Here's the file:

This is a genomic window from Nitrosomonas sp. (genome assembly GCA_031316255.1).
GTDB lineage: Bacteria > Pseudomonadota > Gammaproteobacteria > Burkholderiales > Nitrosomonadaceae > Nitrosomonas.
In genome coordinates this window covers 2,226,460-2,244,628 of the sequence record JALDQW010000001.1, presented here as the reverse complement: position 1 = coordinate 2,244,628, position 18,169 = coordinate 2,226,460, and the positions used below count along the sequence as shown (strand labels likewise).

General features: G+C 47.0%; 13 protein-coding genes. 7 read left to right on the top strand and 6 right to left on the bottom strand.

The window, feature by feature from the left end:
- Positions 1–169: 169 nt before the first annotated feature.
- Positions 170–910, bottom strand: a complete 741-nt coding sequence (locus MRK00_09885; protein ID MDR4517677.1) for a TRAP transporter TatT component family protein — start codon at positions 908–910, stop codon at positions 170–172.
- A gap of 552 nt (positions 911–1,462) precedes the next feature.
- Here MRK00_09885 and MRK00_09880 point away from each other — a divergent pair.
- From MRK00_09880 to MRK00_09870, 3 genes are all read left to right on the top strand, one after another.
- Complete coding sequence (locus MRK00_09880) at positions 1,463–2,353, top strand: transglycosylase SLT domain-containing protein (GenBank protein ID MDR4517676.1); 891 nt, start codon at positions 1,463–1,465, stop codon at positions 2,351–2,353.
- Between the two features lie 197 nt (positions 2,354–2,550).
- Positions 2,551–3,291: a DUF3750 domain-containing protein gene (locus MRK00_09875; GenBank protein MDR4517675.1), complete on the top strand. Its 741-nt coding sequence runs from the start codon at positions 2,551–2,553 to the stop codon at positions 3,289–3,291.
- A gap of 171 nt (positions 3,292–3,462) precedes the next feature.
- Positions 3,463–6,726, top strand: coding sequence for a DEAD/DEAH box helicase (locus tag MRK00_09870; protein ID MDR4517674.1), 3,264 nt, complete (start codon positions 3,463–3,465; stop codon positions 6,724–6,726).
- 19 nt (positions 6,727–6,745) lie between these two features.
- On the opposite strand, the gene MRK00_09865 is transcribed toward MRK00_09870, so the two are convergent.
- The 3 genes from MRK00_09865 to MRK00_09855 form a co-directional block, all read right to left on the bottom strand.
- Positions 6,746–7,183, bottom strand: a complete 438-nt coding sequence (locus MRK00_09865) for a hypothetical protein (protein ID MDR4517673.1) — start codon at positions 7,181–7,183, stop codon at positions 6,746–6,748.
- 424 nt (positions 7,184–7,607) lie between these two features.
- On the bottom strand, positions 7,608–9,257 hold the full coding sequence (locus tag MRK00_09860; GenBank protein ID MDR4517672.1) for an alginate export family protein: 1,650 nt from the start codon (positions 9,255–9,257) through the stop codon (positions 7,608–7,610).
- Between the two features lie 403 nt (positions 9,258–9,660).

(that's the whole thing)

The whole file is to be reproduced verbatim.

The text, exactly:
This is a genomic window from Nitrosomonas sp. (genome assembly GCA_031316255.1).
GTDB lineage: Bacteria > Pseudomonadota > Gammaproteobacteria > Burkholderiales > Nitrosomonadaceae > Nitrosomonas.
In genome coordinates this window covers 2,226,460-2,244,628 of the sequence record JALDQW010000001.1, presented here as the reverse complement: position 1 = coordinate 2,244,628, position 18,169 = coordinate 2,226,460, and the positions used below count along the sequence as shown (strand labels likewise).

General features: G+C 47.0%; 13 protein-coding genes. 7 read left to right on the top strand and 6 right to left on the bottom strand.

The window, feature by feature from the left end:
- Positions 1–169: 169 nt before the first annotated feature.
- Positions 170–910, bottom strand: a complete 741-nt coding sequence (locus MRK00_09885; protein ID MDR4517677.1) for a TRAP transporter TatT component family protein — start codon at positions 908–910, stop codon at positions 170–172.
- A gap of 552 nt (positions 911–1,462) precedes the next feature.
- Here MRK00_09885 and MRK00_09880 point away from each other — a divergent pair.
- From MRK00_09880 to MRK00_09870, 3 genes are all read left to right on the top strand, one after another.
- Complete coding sequence (locus MRK00_09880) at positions 1,463–2,353, top strand: transglycosylase SLT domain-containing protein (GenBank protein ID MDR4517676.1); 891 nt, start codon at positions 1,463–1,465, stop codon at positions 2,351–2,353.
- Between the two features lie 197 nt (positions 2,354–2,550).
- Positions 2,551–3,291: a DUF3750 domain-containing protein gene (locus MRK00_09875; GenBank protein MDR4517675.1), complete on the top strand. Its 741-nt coding sequence runs from the start codon at positions 2,551–2,553 to the stop codon at positions 3,289–3,291.
- A gap of 171 nt (positions 3,292–3,462) precedes the next feature.
- Positions 3,463–6,726, top strand: coding sequence for a DEAD/DEAH box helicase (locus tag MRK00_09870; protein ID MDR4517674.1), 3,264 nt, complete (start codon positions 3,463–3,465; stop codon positions 6,724–6,726).
- 19 nt (positions 6,727–6,745) lie between these two features.
- On the opposite strand, the gene MRK00_09865 is transcribed toward MRK00_09870, so the two are convergent.
- The 3 genes from MRK00_09865 to MRK00_09855 form a co-directional block, all read right to left on the bottom strand.
- Positions 6,746–7,183, bottom strand: a complete 438-nt coding sequence (locus MRK00_09865) for a hypothetical protein (protein ID MDR4517673.1) — start codon at positions 7,181–7,183, stop codon at positions 6,746–6,748.
- 424 nt (positions 7,184–7,607) lie between these two features.
- On the bottom strand, positions 7,608–9,257 hold the full coding sequence (locus tag MRK00_09860; GenBank protein ID MDR4517672.1) for an alginate export family protein: 1,650 nt from the start codon (positions 9,255–9,257) through the stop codon (positions 7,608–7,610).
- Between the two features lie 403 nt (positions 9,258–9,660).